The sauce wasn’t awful. I cooked some locally made conchiglie pasta that was really excellent and used the sauce sparingly. Then I watched a pro-vegan documentary on Netflix called Vegucated and decided that I never wanted to eat anything ever again. Or, at least I’ll feel guilty for more than 5 minutes the next time I drunkenly break down and guzzle a bacon cheeseburger.

I have a question for anyone with any domestic know-how: why does water boil over like this when you cook something starchy, like pasta? How can this be prevented? I’ve tried adding/subtracting water, but this doesn’t seem to make any difference.

photo(10)She’s seriously asking a question about boiling water…oh, brother.

chickpea and potato picadillo

photo(7)

I took Spanish in college, enough to realize that I’m terrible at speaking Spanish. So I’m not quite sure how to pronounce this…I’m guessing pee-ka-dee-yo.

Po-tay-toe. Ay-und.

I found this Latin American recipe on a site called the vegetarian times. I’m a fan of anything that involves chopping stuff up and cooking it in a big pot/pan for an indeterminate amount of time. Seems foolproof. And I felt like I needed a little redemption after burning the shit out of that bread.

Today my aspirational self (and chef) was a little more in line with reality. Despite sleeping through a 7:30 a.m. phone call informing me that a spot had opened up for me to sea kayak today with a meetup group, and despite waking up to a text from the aforementioned psychic saying “Hello Sorry I can NOT work with you,” I had a pretty nice day. The weather was perfect for an afternoon run followed by a trip to Kill-Me-Now Kroger and some apartment cleanup (idiot cat puked, twice. It is a useless and disgusting thing).

photo(9)

This is entirely unrelated, but there is a woman who lives a couple of houses down from me who talks louder than anyone should ever talk, and somehow she’s always outside, talking. Her tone is exactly like those people you hear in supermarkets talking louder and slower to foreigners who can’t understand English. I want to do something abrupt like light my desk on fire and push it off the balcony. Anything to make her shut up for a second.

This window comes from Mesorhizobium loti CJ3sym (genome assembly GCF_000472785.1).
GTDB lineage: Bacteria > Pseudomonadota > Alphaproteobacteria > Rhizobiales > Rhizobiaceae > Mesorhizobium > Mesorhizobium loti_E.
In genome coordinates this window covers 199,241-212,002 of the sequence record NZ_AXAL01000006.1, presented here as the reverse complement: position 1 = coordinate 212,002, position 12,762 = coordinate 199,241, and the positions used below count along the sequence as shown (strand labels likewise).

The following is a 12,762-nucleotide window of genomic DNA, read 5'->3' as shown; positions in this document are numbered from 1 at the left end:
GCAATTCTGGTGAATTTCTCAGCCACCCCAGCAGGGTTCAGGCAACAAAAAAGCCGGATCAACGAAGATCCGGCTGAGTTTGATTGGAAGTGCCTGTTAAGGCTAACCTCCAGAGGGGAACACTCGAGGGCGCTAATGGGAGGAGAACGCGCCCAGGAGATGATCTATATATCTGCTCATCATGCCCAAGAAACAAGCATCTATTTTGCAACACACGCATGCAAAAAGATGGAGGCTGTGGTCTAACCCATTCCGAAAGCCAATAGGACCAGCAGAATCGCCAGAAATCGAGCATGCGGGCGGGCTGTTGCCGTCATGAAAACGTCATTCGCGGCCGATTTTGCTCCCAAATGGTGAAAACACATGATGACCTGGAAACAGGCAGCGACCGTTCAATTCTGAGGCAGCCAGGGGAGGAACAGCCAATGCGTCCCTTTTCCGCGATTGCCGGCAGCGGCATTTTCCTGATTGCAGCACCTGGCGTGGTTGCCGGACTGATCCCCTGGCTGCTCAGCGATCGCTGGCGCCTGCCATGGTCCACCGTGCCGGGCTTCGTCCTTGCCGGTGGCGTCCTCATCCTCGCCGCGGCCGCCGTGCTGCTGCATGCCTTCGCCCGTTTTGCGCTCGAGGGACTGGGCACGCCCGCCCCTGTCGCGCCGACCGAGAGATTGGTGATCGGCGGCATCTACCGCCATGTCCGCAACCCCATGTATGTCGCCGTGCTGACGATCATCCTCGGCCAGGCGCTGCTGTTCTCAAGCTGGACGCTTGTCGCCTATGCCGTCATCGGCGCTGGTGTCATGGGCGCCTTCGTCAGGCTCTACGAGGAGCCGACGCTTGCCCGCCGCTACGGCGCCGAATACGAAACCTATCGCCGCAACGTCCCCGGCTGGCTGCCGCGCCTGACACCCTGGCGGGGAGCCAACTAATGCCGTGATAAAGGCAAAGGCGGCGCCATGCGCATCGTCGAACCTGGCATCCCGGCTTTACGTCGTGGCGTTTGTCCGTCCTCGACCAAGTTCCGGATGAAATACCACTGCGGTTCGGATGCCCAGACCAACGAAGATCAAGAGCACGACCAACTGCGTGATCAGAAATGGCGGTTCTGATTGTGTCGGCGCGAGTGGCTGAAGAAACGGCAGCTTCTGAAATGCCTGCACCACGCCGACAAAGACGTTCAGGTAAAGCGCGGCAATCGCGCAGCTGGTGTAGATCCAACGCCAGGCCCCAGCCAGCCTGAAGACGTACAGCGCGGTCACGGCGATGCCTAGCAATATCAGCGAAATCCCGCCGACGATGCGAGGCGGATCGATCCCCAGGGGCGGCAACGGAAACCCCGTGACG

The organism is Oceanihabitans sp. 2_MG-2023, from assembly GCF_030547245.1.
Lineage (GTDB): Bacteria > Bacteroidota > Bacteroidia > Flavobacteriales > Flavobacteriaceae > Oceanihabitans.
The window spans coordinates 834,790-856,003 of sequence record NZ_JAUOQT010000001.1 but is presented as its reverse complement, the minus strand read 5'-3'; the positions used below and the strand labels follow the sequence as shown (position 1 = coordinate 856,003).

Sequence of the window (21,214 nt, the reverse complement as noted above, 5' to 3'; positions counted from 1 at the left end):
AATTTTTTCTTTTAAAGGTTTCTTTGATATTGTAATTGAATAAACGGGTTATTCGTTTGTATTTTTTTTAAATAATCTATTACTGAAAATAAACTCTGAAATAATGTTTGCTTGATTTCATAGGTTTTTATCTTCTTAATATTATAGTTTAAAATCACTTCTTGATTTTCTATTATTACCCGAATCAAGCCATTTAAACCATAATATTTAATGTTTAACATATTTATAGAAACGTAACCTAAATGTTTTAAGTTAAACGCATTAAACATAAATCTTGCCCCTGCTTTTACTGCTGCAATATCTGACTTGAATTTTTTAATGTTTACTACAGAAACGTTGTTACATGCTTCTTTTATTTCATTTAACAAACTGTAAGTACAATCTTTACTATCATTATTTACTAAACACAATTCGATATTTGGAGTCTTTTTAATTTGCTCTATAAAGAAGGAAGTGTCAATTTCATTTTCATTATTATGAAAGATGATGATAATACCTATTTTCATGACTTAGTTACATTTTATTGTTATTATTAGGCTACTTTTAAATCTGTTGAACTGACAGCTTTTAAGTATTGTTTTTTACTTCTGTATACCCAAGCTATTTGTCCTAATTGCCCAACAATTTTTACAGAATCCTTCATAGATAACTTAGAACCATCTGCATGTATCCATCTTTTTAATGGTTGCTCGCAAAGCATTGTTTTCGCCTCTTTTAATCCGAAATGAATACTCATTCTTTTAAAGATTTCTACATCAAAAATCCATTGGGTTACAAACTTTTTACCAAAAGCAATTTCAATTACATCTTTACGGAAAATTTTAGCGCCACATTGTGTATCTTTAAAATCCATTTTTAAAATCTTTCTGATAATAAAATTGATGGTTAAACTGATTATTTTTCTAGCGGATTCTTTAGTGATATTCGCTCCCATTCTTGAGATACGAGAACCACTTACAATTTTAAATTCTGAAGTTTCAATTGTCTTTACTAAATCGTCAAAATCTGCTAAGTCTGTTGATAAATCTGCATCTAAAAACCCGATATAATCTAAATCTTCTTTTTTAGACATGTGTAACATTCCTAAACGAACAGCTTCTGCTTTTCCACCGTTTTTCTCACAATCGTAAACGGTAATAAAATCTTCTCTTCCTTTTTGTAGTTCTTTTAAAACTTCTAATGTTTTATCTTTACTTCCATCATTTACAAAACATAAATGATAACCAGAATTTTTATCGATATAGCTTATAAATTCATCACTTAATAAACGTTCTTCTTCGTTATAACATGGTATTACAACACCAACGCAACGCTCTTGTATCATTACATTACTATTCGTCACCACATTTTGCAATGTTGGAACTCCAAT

OK, back to the topic of this post. Killing this woman. I mean, sorry—I can’t hear myself think. Vegetarian picadillo.

Here’s what you need:

A fucking blowtorch

• 2 medium-sized Yukon gold potatoes, peeled and cut into 1/2-inch cubes
• 3 tbsp. olive oil
• 1 tbsp. ground cumin
• 1 15-oz. can chickpeas, drained
• 1/3 cup dark raisins (dark raisins, as in, not Craisins? That’s what I assumed)
• 1 tsp. dried Mexican oregano (so…I just had regular oregano)
• 1 15-oz. can diced tomatoes (I used fire roasted, and they worked well)
• 1 tbsp. red wine vinegar
• 1/8 tsp. ground cloves (oooh, I love the way these smell!)
• 1 c chopped green onions (equivalent to a little bundle you buy at the supermarket)

Put the potato chunks in a medium-sized bowl, fill it 1/3 with water, cover and microwave. This will start to cook them through and save time. Microwave for about 4-5 minutes.

Heat the oil in a large skillet over medium heat (large, meaning, larger than the one you see in my picture—I had to stir carefully to avoid spillage) and add the cumin. Then add in the raisins, oregano, chickpeas and potatoes. Saute for a few minutes, then add in the red wine vinegar, cloves and canned tomatoes with juice. Bring to a simmer for 10-15 minutes. During the last couple of minutes, add in the green onions (I didn’t end up using all of mine. Additionally, I wished I had had more raisins. This might just be personal preference).

I served mine with brown rice and corn tortillas. I had a few friends over to eat, drink wine and play Cards Against Humanity, aka the best game on the planet (if you’re a horrible person…which, ahem, I’m trying not to be. Sometimes).

photo(8)

blackened zucchini bread

Image

There’s just enough tension in this blog to keep things interesting. This tension—between my expectations for myself and my actual abilities and accomplishments—has plagued me (and my therapists) for pretty much my entire life.

For example, today I had hoped to:

A) Wake up early and get some homework/interviews done
B) Go for a nice, brisk walk or run